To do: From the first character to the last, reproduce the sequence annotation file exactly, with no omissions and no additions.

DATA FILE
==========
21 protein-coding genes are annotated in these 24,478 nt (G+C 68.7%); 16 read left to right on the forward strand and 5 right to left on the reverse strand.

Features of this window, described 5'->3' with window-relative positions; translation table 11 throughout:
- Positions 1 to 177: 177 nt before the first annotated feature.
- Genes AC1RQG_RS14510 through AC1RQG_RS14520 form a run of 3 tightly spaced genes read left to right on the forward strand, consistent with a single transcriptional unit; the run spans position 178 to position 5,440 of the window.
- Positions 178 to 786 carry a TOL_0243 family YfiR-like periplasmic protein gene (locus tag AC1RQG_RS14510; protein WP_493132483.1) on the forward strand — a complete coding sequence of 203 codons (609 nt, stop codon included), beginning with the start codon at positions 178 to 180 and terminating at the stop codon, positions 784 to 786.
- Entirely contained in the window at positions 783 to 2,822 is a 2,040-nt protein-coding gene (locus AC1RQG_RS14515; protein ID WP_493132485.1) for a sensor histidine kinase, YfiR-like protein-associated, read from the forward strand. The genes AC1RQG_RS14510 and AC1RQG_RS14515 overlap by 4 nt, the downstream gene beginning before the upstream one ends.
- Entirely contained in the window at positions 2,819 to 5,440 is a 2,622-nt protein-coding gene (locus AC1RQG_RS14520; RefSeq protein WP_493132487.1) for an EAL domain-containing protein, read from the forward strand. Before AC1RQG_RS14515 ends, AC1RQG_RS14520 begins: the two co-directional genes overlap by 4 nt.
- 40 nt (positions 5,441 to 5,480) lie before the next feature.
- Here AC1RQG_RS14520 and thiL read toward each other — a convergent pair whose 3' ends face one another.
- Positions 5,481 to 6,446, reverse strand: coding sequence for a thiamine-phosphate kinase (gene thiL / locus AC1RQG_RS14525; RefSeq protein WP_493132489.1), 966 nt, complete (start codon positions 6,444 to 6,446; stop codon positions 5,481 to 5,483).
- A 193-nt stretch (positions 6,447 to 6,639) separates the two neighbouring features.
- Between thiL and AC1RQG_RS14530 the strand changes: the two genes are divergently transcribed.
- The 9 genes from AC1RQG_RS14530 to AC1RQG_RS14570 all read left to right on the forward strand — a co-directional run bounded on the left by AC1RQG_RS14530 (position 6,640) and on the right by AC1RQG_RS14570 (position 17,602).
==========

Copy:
21 protein-coding genes are annotated in these 24,478 nt (G+C 68.7%); 16 read left to right on the forward strand and 5 right to left on the reverse strand.

Features of this window, described 5'->3' with window-relative positions; translation table 11 throughout:
- Positions 1 to 177: 177 nt before the first annotated feature.
- Genes AC1RQG_RS14510 through AC1RQG_RS14520 form a run of 3 tightly spaced genes read left to right on the forward strand, consistent with a single transcriptional unit; the run spans position 178 to position 5,440 of the window.
- Positions 178 to 786 carry a TOL_0243 family YfiR-like periplasmic protein gene (locus tag AC1RQG_RS14510; protein WP_493132483.1) on the forward strand — a complete coding sequence of 203 codons (609 nt, stop codon included), beginning with the start codon at positions 178 to 180 and terminating at the stop codon, positions 784 to 786.
- Entirely contained in the window at positions 783 to 2,822 is a 2,040-nt protein-coding gene (locus AC1RQG_RS14515; protein ID WP_493132485.1) for a sensor histidine kinase, YfiR-like protein-associated, read from the forward strand. The genes AC1RQG_RS14510 and AC1RQG_RS14515 overlap by 4 nt, the downstream gene beginning before the upstream one ends.
- Entirely contained in the window at positions 2,819 to 5,440 is a 2,622-nt protein-coding gene (locus AC1RQG_RS14520; RefSeq protein WP_493132487.1) for an EAL domain-containing protein, read from the forward strand. Before AC1RQG_RS14515 ends, AC1RQG_RS14520 begins: the two co-directional genes overlap by 4 nt.
- 40 nt (positions 5,441 to 5,480) lie before the next feature.
- Here AC1RQG_RS14520 and thiL read toward each other — a convergent pair whose 3' ends face one another.
- Positions 5,481 to 6,446, reverse strand: coding sequence for a thiamine-phosphate kinase (gene thiL / locus AC1RQG_RS14525; RefSeq protein WP_493132489.1), 966 nt, complete (start codon positions 6,444 to 6,446; stop codon positions 5,481 to 5,483).
- A 193-nt stretch (positions 6,447 to 6,639) separates the two neighbouring features.
- Between thiL and AC1RQG_RS14530 the strand changes: the two genes are divergently transcribed.
- The 9 genes from AC1RQG_RS14530 to AC1RQG_RS14570 all read left to right on the forward strand — a co-directional run bounded on the left by AC1RQG_RS14530 (position 6,640) and on the right by AC1RQG_RS14570 (position 17,602).